Advertisement

Environmental Management

, Volume 2, Issue 1, pp 17–30 | Cite as

Copper cycles and CuSO4 algicidal capacity in two California lakes

  • John F. Elder
  • Alexander J. Horne
Research

Abstract

A new reservoir in southern California and a large eutrophic lake in northern California were the sites for an investigation of copper (Cu) in aquatic systems, with attention focused upon toxicity of Cu to algae. Results of bioassay experiments showed significant copper depression of chlorophyll a levels, photosynthesis, and nitrogen fixation at concentrations of 5–10μg//. Blue-green algae are especially susceptible to copper toxicity, primarily because of the inhibition of nitrogen fixation. Theoretical considerations show that Cu is likely to be strongly complexed in natural fresh waters, but not chemically precipitated. Field measurements following a Cu algicide treatment at the reservoir confirmed the expected stability of dissolved copper, showing elevated concentrations persisting for several weeks. Our present information about copper in aquatic systems permits descriptions of various pathways that eventually lead to the sediments. The algicidal effectiveness of copper is quite variable but it is likely to be greatest in lakes where nitrogen-fixing blue-green algae are abundant.

Key words

Eutrophication Copper sulfate Aquatics Bioassay Algicide Blue-green Algae Biogeochemical cycling 

Preview

Unable to display preview. Download preview PDF.

Unable to display preview. Download preview PDF.

Literature cited

  1. Ahlgren, I. 1970. Limnological studies of Lake Norrviken, a eutrophicated Swedish lake. II. Phytoplankton and its production. Schweizerische Zeitschrift fur Hydrologie 32:353–396.Google Scholar
  2. Barber, R. T., and J. H. Ryther. 1969. Organic chelators: factors affecting primary production in the Cromwell Current upwelling. J. Exp. Mar. Biol. Ecol. 3:191–199.Google Scholar
  3. Brezonik, P. L., P. A. Brauner, and W. Stumm. 1976. Trace metal analysis by anodic stripping voltammetry: effect of sorption by natural and model organic compounds. Water Research 10:605–612.Google Scholar
  4. Brooks, R. R., B. J. Presley, and I. R. Kaplan. 1967. APDC-MIBK extraction system for the determination of trace elements in saline waters by atomic absorption spectrophotometry. Talanta 14:809–816.Google Scholar
  5. Chau, Y. K., and K. Lum-Shue-Chan. 1974. Determination of labile and strongly bound metals in lake water. Water Research 8:383–388.Google Scholar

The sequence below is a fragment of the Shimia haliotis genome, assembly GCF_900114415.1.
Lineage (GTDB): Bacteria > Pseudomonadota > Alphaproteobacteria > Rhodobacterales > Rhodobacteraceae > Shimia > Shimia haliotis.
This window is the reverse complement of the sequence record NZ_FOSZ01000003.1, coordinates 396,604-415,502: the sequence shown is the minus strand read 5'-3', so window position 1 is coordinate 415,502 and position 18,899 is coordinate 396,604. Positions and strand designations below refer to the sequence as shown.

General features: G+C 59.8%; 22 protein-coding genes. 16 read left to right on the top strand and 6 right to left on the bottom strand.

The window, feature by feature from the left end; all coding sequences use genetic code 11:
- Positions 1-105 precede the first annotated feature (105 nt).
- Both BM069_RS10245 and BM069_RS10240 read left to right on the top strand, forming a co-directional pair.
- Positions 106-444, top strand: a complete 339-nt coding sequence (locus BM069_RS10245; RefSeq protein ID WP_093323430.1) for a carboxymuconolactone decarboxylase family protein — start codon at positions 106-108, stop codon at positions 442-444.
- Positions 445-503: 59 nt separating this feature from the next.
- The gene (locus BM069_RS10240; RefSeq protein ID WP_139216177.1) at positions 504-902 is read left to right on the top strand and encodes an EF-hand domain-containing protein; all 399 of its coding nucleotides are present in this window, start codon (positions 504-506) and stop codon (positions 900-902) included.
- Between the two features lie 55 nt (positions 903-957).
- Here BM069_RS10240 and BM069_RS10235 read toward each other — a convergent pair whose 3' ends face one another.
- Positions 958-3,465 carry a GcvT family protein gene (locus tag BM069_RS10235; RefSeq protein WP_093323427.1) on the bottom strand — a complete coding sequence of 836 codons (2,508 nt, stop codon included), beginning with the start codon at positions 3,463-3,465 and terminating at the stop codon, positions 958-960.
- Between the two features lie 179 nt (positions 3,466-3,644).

6. Elder, J. F., S. K. Perry, and F. P. Brady. 1975. Application of energy-dispersive X-ray fluorescence to trace metal analysis of natural waters. Environ. Sci. Technol. 9:1039–1042.Google Scholar
  7. Erickson, S. J., T. E. Maloney, and J. H. Gentile. 1970. Effect of nitrilotriacetic acid on the growth and metabolism of estuarine phytoplankton. J. Water Pollut. Contr. Fed. 42:R329–335.Google Scholar
  8. Ferguson, J. and B. Bubela. 1974. The concentration of Cu(II), Pb(II), and Zn(II) from aqueous solutions by particulate algal matter. Chem. Geol. 13:163–186.Google Scholar
  9. Ferstenberg, L. B., P. M. Stokes, and B. Silverberg. 1975. An electron microscope study of copper inScenedesmus. Manuscript presented at the International Conference on Heavy Metals in the Environment, Toronto, October 1975. Abstract. C-298–C230 p.Google Scholar
  10. Fitzgerald, G. B. 1963. Field tests on the duration of algicides in swimming pools. J. Environ. Health 25:319–325.Google Scholar
  11. Fitzgerald, G. B., and S. L. Faust. 1963. Factors affecting the algicidal and algistatic properties of copper. Appl. Microbiol. 11:345–351.PubMedGoogle Scholar
  12. Fogg, G. E., and D. F. Westlake. 1955. The importance of extracellular products of algae in freshwater. Verh. Internat. Verein. Limnol. 12:219–232.Google Scholar
  13. Gächter, R., K. Lum-Shue-Chan, and Y. K. Chau. 1974. Complexing capacity of the nutrient medium and its relation to inhibition of algal photosynthesis by copper. Schweizerische Zeitschrift fur Hydrologie 35:252–261.Google Scholar
  14. Gardiner, J. 1976. Complexation of trace metals by ethylenediaminetetraacetic acid (EDTA) in natural waters. Water Research 10:507–514.Google Scholar
  15. Gibbs, R. J. 1973. Mechanisms of trace metal transport in rivers. Science 180:71–73.Google Scholar
  16. Gibson, C. E. 1972. The algicidal effect of copper on a green and a blue-green alga and some ecological implications. J. Appl. Ecol. 9:513–518.Google Scholar